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Most people know Rwanda only as the site of a genocide in 1994, which has overshadowed the country’s relatively peaceful past before and after colonization by first Germany and then Belgium. Rwanda’s precolonial history fascinated many European researchers, explorers and colonial officers, mainly because they (falsely) deemed it untainted by external influences, relatively well organized and quite belligerent. Most sources about Rwanda’s precolonial history come from Belgian researchers, officers and administrators and from White Father missionaries. They were published in French and English and focused on the political establishment and its history. But there are also some less well known Polish and German testimonies about the everyday life of ordinary Rwandans, which allow deep (though not unbiased) insights into Rwandan family life, religious habits and customs, education, architecture and agriculture, trade, slavery, and gender relations.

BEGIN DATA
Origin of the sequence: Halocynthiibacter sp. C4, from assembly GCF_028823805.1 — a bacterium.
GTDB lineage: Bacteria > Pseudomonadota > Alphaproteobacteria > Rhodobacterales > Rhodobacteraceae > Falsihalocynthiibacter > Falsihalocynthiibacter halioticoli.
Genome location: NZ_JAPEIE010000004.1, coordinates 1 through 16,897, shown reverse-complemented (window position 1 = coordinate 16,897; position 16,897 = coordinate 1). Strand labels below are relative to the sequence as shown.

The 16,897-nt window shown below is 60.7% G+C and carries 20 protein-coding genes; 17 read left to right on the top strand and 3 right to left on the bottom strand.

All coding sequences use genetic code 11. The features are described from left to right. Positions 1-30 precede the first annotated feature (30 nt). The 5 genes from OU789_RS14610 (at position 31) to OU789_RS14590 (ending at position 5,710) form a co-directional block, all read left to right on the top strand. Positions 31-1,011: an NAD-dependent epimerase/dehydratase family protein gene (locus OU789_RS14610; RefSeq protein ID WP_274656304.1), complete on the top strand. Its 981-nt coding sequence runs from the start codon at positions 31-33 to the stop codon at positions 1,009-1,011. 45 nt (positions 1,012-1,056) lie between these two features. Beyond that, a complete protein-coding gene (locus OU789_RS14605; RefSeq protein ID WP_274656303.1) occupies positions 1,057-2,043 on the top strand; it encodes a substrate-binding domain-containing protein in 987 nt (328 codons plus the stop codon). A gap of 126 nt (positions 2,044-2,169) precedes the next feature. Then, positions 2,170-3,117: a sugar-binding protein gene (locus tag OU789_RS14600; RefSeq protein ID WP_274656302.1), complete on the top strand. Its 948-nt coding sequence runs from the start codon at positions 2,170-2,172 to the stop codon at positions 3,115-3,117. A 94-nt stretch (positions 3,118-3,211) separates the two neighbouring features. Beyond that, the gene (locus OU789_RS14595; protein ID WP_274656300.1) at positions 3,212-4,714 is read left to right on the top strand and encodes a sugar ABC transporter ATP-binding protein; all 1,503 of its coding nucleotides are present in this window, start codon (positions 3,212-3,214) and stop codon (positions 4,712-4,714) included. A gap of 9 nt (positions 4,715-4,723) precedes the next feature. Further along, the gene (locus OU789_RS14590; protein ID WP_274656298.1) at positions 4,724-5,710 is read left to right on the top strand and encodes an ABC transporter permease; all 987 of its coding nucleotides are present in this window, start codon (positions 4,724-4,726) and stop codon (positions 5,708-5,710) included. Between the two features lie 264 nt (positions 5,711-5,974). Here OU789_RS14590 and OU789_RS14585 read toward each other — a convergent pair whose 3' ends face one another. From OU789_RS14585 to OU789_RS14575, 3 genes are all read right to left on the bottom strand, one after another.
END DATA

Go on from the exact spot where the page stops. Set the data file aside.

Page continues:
In Every Day Life in Early Colonial Rwanda these testimonies are presented for the first time in English translation. They stem from Jan Czekanowski, a Polish researcher, nobleman and member of the Duke of Mecklemburg’s Central Africa expedition 1905–1907. Czekanowski’s research was later published in German, but he also left behind a diary (in Polish and German) with unpublished observations. Excerpts from the memoirs of protestant missionary Ernst Johanssen and several unpublished records from German and Belgian archives about everyday life accompany them. They enable the reader to get an idea about how Hutu, Tutsi, Twa, Hindu and Arab traders used to live at the advent of the twentieth century.